Las Vegas Sun

February 17, 2019

Currently: 51° — Complete forecast

What to know about getting hitched on Valentine’s Day in Las Vegas

A Day for Weddings

Yasmina Chavez

A couple passes under the Vegas Weddings’ sign on Valentine’s Day, Wednesday, February 14, 2018.

A Day for Weddings

Randy Wang, right, and Ha Na, left, both from Beijing China, get married on Valentine's Day at Vegas Weddings on, Wednesday, February 14, 2018. Launch slideshow »

Valentine’s Day is one of the most popular days to get married in Las Vegas, and a pop-up Marriage License Bureau at the airport will also make it one of the easiest.

For the second year in a row, the Clark County Marriage License Bureau will host the temporary office at McCarran International Airport. Last year, Clark County issued 2,541 marriage licenses between Feb. 9 and 19, about 8 percent of them at the airport, according to the Clark County’s Clerk’s Office.

“Valentine’s Day is always one of our most popular days,” said Clark County Clerk Lynn Goya. “People come from all over the world.”

The Marriage Bureau will sell marriage licenses from Feb. 13 to Feb. 16 at baggage claim in Terminal 1. Couples can purchase a license for $77.

In addition, the bureau will offer vow renewal certificates at the airport for $21. The certificates recognize how long a couple has been married.

The certificate “is not a legal document; it’s just for fun. But it’s part of the Las Vegas wedding experience,” Goya said.

Because there is no waiting period and no blood test required to get married in Las Vegas, the city is a popular destination for marriages year-round. But couples still need government issued IDs, such as a driver’s license or passport, and some chapels are booking up quickly.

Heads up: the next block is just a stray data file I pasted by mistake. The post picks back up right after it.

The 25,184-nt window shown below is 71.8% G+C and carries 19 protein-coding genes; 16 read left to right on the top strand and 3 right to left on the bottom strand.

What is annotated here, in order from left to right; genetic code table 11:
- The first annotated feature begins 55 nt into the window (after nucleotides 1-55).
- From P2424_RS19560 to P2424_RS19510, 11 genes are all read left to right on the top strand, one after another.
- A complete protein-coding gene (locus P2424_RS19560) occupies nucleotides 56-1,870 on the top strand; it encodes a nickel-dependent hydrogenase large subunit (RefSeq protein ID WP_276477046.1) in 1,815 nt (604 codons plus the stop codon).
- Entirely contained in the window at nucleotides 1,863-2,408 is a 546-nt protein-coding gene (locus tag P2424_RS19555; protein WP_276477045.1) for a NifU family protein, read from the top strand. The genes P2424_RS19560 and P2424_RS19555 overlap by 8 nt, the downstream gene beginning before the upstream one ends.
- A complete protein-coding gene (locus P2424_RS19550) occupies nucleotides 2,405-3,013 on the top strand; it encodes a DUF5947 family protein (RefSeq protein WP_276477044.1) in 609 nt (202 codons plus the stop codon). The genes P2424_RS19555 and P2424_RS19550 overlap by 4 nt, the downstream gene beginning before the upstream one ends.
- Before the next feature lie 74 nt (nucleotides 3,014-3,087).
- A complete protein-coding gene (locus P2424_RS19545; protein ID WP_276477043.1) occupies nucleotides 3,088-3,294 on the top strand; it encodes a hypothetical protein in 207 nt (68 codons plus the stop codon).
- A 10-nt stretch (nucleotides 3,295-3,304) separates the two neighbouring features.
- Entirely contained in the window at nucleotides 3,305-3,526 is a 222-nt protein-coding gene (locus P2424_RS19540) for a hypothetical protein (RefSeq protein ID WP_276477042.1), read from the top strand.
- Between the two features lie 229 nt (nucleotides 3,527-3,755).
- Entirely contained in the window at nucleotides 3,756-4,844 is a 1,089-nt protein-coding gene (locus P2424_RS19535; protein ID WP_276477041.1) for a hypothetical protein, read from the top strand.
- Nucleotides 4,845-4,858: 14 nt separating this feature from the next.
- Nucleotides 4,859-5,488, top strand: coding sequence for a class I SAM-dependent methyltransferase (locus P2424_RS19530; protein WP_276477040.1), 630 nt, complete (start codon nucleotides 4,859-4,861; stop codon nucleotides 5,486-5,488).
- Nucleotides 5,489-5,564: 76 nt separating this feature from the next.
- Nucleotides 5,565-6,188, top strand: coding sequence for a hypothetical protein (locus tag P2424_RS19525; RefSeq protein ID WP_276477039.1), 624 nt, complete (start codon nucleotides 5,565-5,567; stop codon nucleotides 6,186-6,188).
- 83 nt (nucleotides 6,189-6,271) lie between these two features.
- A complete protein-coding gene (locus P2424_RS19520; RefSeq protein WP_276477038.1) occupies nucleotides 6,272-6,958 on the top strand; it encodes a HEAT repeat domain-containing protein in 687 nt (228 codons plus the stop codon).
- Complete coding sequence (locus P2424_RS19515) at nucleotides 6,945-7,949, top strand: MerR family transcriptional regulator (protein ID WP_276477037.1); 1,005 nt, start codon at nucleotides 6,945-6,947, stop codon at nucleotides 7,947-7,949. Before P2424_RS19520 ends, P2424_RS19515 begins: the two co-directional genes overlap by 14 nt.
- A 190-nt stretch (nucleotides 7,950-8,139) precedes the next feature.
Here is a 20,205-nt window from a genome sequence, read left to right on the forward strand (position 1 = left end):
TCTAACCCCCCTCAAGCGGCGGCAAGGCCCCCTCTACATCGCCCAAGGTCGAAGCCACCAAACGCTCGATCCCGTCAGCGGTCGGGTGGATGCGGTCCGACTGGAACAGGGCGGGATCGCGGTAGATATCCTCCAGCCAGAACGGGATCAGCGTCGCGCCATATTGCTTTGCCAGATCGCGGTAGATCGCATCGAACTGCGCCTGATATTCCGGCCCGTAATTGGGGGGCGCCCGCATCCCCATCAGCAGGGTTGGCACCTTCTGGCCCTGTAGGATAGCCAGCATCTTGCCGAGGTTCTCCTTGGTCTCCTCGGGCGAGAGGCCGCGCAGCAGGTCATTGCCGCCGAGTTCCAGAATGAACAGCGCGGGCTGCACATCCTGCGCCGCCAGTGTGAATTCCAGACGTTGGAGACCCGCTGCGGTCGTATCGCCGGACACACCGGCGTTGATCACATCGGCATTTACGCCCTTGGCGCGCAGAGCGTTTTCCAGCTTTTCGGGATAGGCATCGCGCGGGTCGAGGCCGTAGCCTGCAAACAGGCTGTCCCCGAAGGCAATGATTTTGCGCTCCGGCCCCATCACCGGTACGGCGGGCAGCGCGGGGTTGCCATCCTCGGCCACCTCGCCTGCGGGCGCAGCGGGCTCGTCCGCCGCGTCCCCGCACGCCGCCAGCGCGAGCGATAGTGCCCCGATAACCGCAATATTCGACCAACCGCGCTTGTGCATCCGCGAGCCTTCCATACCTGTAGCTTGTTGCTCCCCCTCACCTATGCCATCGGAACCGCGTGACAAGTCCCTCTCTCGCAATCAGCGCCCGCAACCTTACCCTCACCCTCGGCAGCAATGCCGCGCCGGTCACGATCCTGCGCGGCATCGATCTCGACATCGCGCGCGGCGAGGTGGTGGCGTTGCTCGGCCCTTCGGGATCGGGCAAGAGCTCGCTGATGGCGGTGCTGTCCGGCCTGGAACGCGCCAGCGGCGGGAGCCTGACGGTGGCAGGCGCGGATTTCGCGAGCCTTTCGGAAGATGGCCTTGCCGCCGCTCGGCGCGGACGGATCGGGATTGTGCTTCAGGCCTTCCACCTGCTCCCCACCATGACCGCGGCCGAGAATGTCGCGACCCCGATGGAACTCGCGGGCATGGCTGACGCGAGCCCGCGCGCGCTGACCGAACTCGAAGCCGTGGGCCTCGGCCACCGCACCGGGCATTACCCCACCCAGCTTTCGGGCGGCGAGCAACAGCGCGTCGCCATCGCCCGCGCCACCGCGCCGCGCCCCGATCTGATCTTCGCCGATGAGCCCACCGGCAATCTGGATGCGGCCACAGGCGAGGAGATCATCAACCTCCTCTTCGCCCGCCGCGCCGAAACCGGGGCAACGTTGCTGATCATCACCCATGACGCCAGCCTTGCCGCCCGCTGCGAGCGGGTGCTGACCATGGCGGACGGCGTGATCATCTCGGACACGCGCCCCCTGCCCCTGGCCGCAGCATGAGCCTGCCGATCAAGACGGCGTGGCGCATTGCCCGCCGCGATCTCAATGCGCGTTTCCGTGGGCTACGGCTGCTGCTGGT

The Marriage License Bureau’s website provides a list of acceptable government IDs for obtaining a license, a marriage license pre-application form and other information about the process.

It also includes a link to a state website for couples to confirm their marriage is performed by a licensed officiant certified by a Nevada county clerk.

Couples who don’t pick up their license at the airport can get it at the Clark County Marriage License Bureau, 201 E. Clark Ave., from 8 a.m. to midnight daily.

Wedding chapel hours vary, with some open until midnight or later, especially for Valentine’s Day. Some chapels, such as the Little Neon Chapel on Fremont Street, the Fremont Wedding Chapel on Fremont Street and the Chapel of Crystals on Paradise Road, are preparing to accommodate plenty of walk-ins.

“It’s one of our busiest days — Valentine’s Day, April Fool’s Day and New Year’s,” said Ben Silvano, owner of all three chapels.

The cost of ceremonies at Silvano’s chapels ranges from about $40 for a basic ceremony to about $2,000 for ceremonies that include a hotel room and wedding attire.

Las Vegas Weddings, which offers outdoor weddings at seven locations in the valley, performed more than 25 ceremonies last Valentine’s Day, compared to two to five ceremonies on an typical day.

“The most popular [day] would probably be Valentine’s Day,” said Bri Absher, a spokeswoman for Las Vegas Weddings.

Costs with Las Vegas Weddings depend on the package, which could be a helicopter wedding on the Strip for $999 or a ceremony at Valley of Fire State Park for $769, among other options.

A Little White Wedding Chapel on Las Vegas Boulevard is expecting about 100 couples on Valentine’s Day. Wedding packages range from a drive-through wedding for $50 to a helicopter wedding for $1,215.